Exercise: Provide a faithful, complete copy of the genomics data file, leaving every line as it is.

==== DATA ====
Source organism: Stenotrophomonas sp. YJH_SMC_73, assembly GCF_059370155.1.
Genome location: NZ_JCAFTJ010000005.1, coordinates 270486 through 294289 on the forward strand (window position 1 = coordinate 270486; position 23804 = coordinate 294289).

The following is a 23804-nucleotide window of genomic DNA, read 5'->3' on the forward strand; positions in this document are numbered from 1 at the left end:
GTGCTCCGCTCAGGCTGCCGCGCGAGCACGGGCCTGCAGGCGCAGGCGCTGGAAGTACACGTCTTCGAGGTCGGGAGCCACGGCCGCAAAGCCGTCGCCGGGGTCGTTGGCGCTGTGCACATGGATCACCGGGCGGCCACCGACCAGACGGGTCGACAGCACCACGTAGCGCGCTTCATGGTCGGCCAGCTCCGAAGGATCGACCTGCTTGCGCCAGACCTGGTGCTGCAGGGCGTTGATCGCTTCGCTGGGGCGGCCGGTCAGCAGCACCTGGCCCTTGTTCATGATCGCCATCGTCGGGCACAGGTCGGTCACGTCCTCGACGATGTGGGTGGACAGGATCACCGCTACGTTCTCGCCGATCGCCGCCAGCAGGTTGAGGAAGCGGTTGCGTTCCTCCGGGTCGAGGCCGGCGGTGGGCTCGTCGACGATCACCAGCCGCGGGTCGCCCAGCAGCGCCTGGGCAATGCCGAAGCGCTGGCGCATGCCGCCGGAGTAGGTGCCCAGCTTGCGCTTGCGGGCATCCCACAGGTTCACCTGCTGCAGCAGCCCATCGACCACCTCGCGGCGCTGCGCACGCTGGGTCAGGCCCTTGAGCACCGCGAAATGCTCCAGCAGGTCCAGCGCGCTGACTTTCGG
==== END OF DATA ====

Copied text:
Source organism: Stenotrophomonas sp. YJH_SMC_73, assembly GCF_059370155.1.
Genome location: NZ_JCAFTJ010000005.1, coordinates 270486 through 294289 on the forward strand (window position 1 = coordinate 270486; position 23804 = coordinate 294289).

The following is a 23804-nucleotide window of genomic DNA, read 5'->3' on the forward strand; positions in this document are numbered from 1 at the left end:
GTGCTCCGCTCAGGCTGCCGCGCGAGCACGGGCCTGCAGGCGCAGGCGCTGGAAGTACACGTCTTCGAGGTCGGGAGCCACGGCCGCAAAGCCGTCGCCGGGGTCGTTGGCGCTGTGCACATGGATCACCGGGCGGCCACCGACCAGACGGGTCGACAGCACCACGTAGCGCGCTTCATGGTCGGCCAGCTCCGAAGGATCGACCTGCTTGCGCCAGACCTGGTGCTGCAGGGCGTTGATCGCTTCGCTGGGGCGGCCGGTCAGCAGCACCTGGCCCTTGTTCATGATCGCCATCGTCGGGCACAGGTCGGTCACGTCCTCGACGATGTGGGTGGACAGGATCACCGCTACGTTCTCGCCGATCGCCGCCAGCAGGTTGAGGAAGCGGTTGCGTTCCTCCGGGTCGAGGCCGGCGGTGGGCTCGTCGACGATCACCAGCCGCGGGTCGCCCAGCAGCGCCTGGGCAATGCCGAAGCGCTGGCGCATGCCGCCGGAGTAGGTGCCCAGCTTGCGCTTGCGGGCATCCCACAGGTTCACCTGCTGCAGCAGCCCATCGACCACCTCGCGGCGCTGCGCACGCTGGGTCAGGCCCTTGAGCACCGCGAAATGCTCCAGCAGGTCCAGCGCGCTGACTTTCGG